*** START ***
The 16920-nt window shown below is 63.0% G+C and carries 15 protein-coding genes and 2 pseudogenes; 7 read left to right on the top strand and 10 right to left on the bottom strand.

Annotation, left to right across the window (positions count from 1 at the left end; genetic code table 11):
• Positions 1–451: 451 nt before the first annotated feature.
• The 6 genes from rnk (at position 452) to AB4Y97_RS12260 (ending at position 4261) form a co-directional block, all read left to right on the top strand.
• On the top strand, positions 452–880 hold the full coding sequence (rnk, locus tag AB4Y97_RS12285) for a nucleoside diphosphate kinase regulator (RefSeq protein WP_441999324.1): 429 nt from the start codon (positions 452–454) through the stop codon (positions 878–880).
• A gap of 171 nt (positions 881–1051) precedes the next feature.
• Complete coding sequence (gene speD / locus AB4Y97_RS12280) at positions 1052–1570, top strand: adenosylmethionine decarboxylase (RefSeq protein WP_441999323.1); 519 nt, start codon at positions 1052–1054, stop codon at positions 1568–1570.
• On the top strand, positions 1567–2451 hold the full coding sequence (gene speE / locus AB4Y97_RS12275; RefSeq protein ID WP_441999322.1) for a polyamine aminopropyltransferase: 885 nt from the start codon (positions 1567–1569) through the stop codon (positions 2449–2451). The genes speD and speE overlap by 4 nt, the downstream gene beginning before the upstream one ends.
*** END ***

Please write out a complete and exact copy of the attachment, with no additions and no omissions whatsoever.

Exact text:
The 16920-nt window shown below is 63.0% G+C and carries 15 protein-coding genes and 2 pseudogenes; 7 read left to right on the top strand and 10 right to left on the bottom strand.

Annotation, left to right across the window (positions count from 1 at the left end; genetic code table 11):
• Positions 1–451: 451 nt before the first annotated feature.
• The 6 genes from rnk (at position 452) to AB4Y97_RS12260 (ending at position 4261) form a co-directional block, all read left to right on the top strand.
• On the top strand, positions 452–880 hold the full coding sequence (rnk, locus tag AB4Y97_RS12285) for a nucleoside diphosphate kinase regulator (RefSeq protein WP_441999324.1): 429 nt from the start codon (positions 452–454) through the stop codon (positions 878–880).
• A gap of 171 nt (positions 881–1051) precedes the next feature.
• Complete coding sequence (gene speD / locus AB4Y97_RS12280) at positions 1052–1570, top strand: adenosylmethionine decarboxylase (RefSeq protein WP_441999323.1); 519 nt, start codon at positions 1052–1054, stop codon at positions 1568–1570.
• On the top strand, positions 1567–2451 hold the full coding sequence (gene speE / locus AB4Y97_RS12275; RefSeq protein ID WP_441999322.1) for a polyamine aminopropyltransferase: 885 nt from the start codon (positions 1567–1569) through the stop codon (positions 2449–2451). The genes speD and speE overlap by 4 nt, the downstream gene beginning before the upstream one ends.